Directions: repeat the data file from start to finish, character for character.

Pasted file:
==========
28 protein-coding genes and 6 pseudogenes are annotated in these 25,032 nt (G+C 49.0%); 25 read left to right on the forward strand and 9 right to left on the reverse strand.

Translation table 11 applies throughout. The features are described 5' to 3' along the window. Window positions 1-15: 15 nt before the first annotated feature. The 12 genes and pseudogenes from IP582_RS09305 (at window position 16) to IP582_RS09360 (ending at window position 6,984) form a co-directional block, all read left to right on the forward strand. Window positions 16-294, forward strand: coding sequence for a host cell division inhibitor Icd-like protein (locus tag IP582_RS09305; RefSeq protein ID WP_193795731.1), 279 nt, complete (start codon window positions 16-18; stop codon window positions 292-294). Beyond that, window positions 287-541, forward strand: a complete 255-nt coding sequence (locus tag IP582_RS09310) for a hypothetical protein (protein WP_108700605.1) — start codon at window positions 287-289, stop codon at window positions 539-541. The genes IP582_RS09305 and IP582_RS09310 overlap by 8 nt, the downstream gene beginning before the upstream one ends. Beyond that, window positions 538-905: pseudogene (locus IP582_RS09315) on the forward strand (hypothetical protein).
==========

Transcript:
28 protein-coding genes and 6 pseudogenes are annotated in these 25,032 nt (G+C 49.0%); 25 read left to right on the forward strand and 9 right to left on the reverse strand.

Translation table 11 applies throughout. The features are described 5' to 3' along the window. Window positions 1-15: 15 nt before the first annotated feature. The 12 genes and pseudogenes from IP582_RS09305 (at window position 16) to IP582_RS09360 (ending at window position 6,984) form a co-directional block, all read left to right on the forward strand. Window positions 16-294, forward strand: coding sequence for a host cell division inhibitor Icd-like protein (locus tag IP582_RS09305; RefSeq protein ID WP_193795731.1), 279 nt, complete (start codon window positions 16-18; stop codon window positions 292-294). Beyond that, window positions 287-541, forward strand: a complete 255-nt coding sequence (locus tag IP582_RS09310) for a hypothetical protein (protein WP_108700605.1) — start codon at window positions 287-289, stop codon at window positions 539-541. The genes IP582_RS09305 and IP582_RS09310 overlap by 8 nt, the downstream gene beginning before the upstream one ends. Beyond that, window positions 538-905: pseudogene (locus IP582_RS09315) on the forward strand (hypothetical protein).